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From TIFF to CIFF

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Yesterday--Thursday, September 5--marked the kick-off of the 37th annual Toronto International Film Festival (TIFF)--a festival I lament I've thus far been unable to attend. As the days begin to shorten and Canadians are already preoccupied by thoughts of impending winter, it's that time of year again--Film Festival season. While I've never been to TIFF, I've spent many happy years taking in Calgary's offering, the Calgary International Film Festival (CIFF)--or what I like to call The most wonderful time of the year--which made its full festival lineup public just today and kicks off its 14th season September 19. CIFF is one of my favorite YYC festivals--an opportunity to take in some amazing indie/local/international film and documentary, nestled cozily in your favorite cinema seat with some buttery popcorn.

Leading up to their 37th year, TIFF announced a fantastic lineup of films that--if films were chocolate--would make a cinema buff salivate. While the complete listing is a smorgasbord of foreign, local, big-name and independent items, there are a few that I particularly want to see. So here you have just a handful of entries on Shannon's list of films she hopes will make their way from TIFF to CIFF this year (or shortly thereafter):


The Fifth Estate (2013)

Dreamgirls director Bill Condon helms this absorbing dramatization of the rise and fall of Wikileaks and its fascinating founder Julian Assange (played by Benedict Cumberbatch, Star Trek Into Darkness). The Fifth Estate is a truly 21st-century saga of technology, politics and civic responsibility.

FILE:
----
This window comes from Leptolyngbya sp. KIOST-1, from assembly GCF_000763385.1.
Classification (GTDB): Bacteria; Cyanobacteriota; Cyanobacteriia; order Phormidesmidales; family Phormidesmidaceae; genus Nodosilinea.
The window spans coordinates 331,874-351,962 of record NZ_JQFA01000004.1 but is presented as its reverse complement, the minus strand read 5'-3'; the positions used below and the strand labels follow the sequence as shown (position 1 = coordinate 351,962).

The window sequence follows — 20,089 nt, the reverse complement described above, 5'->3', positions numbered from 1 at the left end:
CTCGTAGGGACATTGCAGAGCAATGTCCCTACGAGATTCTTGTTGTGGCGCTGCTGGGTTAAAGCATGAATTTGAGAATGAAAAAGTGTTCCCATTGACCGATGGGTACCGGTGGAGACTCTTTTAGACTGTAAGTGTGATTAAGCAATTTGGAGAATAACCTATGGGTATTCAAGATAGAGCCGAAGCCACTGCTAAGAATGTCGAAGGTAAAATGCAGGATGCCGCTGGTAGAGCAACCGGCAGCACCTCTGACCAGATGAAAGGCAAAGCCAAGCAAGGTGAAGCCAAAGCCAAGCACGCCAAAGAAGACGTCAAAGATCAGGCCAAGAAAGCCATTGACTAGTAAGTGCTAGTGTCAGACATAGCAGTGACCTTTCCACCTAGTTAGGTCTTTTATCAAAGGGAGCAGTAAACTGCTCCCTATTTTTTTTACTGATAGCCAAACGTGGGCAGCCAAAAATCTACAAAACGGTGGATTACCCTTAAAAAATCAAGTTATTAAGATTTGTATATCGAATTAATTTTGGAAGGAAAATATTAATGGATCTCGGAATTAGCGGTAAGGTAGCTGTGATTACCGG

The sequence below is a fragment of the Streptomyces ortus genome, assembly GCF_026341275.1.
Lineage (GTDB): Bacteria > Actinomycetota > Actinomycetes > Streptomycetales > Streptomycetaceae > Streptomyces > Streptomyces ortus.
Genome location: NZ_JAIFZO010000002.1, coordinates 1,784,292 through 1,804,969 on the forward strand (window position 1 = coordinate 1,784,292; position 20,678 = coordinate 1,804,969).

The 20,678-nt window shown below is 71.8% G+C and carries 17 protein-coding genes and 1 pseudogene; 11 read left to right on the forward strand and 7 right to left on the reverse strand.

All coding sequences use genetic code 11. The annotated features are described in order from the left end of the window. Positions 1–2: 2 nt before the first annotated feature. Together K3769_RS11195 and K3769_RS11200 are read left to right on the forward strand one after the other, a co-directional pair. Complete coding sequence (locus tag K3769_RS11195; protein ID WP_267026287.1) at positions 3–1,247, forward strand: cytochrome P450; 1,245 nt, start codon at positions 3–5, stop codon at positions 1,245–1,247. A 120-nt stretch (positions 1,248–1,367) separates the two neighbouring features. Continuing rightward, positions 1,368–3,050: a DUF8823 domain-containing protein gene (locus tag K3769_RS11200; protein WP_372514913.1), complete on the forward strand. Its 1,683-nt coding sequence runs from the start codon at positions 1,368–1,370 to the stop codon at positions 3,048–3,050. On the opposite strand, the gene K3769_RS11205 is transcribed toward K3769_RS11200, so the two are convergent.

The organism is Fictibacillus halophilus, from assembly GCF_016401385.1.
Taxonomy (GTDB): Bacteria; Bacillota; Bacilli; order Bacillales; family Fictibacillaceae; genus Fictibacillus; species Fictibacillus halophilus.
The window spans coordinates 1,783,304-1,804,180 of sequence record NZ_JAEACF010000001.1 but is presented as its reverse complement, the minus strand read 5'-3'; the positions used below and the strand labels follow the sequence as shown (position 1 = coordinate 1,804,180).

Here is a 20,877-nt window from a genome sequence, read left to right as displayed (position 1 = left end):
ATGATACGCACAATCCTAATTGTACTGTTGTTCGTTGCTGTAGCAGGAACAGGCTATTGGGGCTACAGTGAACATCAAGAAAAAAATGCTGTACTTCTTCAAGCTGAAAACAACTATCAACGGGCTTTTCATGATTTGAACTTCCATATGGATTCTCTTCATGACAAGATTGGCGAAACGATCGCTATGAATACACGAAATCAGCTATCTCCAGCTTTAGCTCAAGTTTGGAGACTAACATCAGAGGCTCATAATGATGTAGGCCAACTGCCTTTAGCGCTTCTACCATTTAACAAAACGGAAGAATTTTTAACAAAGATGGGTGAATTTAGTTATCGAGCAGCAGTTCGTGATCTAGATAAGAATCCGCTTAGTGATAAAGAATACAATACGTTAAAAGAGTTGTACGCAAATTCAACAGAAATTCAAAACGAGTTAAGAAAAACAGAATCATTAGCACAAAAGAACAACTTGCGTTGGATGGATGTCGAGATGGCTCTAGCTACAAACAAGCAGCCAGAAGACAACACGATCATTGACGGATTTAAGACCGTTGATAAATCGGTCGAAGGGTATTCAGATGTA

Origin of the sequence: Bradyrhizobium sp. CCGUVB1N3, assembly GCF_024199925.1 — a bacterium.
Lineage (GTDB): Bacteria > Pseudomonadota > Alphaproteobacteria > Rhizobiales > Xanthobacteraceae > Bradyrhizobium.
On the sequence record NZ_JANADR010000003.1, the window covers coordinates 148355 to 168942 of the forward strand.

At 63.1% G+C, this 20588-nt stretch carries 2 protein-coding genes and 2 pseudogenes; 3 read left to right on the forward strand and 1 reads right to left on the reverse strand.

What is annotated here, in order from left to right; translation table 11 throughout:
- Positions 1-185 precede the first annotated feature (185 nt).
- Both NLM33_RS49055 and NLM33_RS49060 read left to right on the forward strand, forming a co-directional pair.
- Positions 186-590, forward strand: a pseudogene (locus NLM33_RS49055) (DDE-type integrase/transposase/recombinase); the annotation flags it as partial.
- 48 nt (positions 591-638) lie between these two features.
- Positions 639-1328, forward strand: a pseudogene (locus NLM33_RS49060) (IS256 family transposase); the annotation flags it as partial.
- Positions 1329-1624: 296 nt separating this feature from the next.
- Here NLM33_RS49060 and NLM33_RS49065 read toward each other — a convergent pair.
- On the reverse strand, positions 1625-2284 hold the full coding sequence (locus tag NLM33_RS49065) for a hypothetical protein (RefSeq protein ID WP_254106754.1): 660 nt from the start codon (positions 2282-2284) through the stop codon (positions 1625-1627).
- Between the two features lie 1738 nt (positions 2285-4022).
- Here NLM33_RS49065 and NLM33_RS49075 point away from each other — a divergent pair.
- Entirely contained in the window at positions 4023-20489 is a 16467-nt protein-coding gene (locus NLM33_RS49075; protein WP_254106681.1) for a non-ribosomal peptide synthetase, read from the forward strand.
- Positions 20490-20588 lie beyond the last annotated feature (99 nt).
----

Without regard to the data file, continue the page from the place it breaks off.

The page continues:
On September 4, the National Post did a great job of providing background on the upcoming Fifth Estate as part of its TIFF preview. Aside from the fact that Cumberbatch looks remarkably like Assange, the British actor has also proven himself a competent and malleable actor in a variety of serious roles, from Sherlock to Star Trek and beyond, so I'm quite looking forward to his portrayal. I'm also keen that my interest in things political/current affairs/media-related will be satiated by a film-adaptation view of Wikileaks and look forward to this debut.


The Square (2013)

This documentary epic is the result of director Jehane Noujaim (Control Room) and her crew's dogged chronicling of activism, unrest and revolution in Cairo's Tahrir Square.

The Square has, not surprisingly, received a lot of buzz. Not only does it focus on recent--and still evolving in many ways--events in Egypt, but it comes at a time when the world is focused on the mistreatment of a people at the hands of yet another regime, that of Bashar al-Assad in Syria. Many have been keeping a keen eye on the alleged chemical attack in Syria, and what the United Kingdom, France, the United States and Canada may do in response. And so a film that centres on one of the defining moments of uprising during the Arab Spring, is likely to be met with high praise.

CBC's Jian Ghomeshi spoke with filmmakers recently, which only served to pique my interest further. The Square is a topical film--focusing on an subject of great importance--that I hope will bring further conversation, introspection and understanding into the issues facing Egyptians, in 2011 and today.